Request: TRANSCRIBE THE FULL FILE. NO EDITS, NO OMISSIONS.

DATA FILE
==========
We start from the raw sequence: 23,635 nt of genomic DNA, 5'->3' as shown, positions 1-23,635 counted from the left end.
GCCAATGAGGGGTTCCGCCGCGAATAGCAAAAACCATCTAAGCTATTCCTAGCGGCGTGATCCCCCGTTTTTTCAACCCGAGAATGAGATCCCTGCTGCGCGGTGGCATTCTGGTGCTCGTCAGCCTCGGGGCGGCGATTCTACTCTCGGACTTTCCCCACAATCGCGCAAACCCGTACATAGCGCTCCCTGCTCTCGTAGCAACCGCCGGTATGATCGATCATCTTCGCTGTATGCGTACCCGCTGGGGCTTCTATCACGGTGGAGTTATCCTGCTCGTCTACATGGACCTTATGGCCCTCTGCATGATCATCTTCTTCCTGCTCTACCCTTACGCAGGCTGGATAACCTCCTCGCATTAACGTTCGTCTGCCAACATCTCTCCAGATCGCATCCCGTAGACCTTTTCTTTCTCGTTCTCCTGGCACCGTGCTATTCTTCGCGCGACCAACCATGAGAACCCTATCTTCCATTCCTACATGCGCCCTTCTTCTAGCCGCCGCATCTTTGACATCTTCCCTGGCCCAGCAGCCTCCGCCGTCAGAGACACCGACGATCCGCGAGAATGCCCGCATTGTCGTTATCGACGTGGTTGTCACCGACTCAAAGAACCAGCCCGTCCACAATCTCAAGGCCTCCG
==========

We start from the raw sequence: 23,635 nt of genomic DNA, 5'->3' as shown, positions 1-23,635 counted from the left end.
GCCAATGAGGGGTTCCGCCGCGAATAGCAAAAACCATCTAAGCTATTCCTAGCGGCGTGATCCCCCGTTTTTTCAACCCGAGAATGAGATCCCTGCTGCGCGGTGGCATTCTGGTGCTCGTCAGCCTCGGGGCGGCGATTCTACTCTCGGACTTTCCCCACAATCGCGCAAACCCGTACATAGCGCTCCCTGCTCTCGTAGCAACCGCCGGTATGATCGATCATCTTCGCTGTATGCGTACCCGCTGGGGCTTCTATCACGGTGGAGTTATCCTGCTCGTCTACATGGACCTTATGGCCCTCTGCATGATCATCTTCTTCCTGCTCTACCCTTACGCAGGCTGGATAACCTCCTCGCATTAACGTTCGTCTGCCAACATCTCTCCAGATCGCATCCCGTAGACCTTTTCTTTCTCGTTCTCCTGGCACCGTGCTATTCTTCGCGCGACCAACCATGAGAACCCTATCTTCCATTCCTACATGCGCCCTTCTTCTAGCCGCCGCATCTTTGACATCTTCCCTGGCCCAGCAGCCTCCGCCGTCAGAGACACCGACGATCCGCGAGAATGCCCGCATTGTCGTTATCGACGTGGTTGTCACCGACTCAAAGAACCAGCCCGTCCACAATCTCAAGGCCTCCG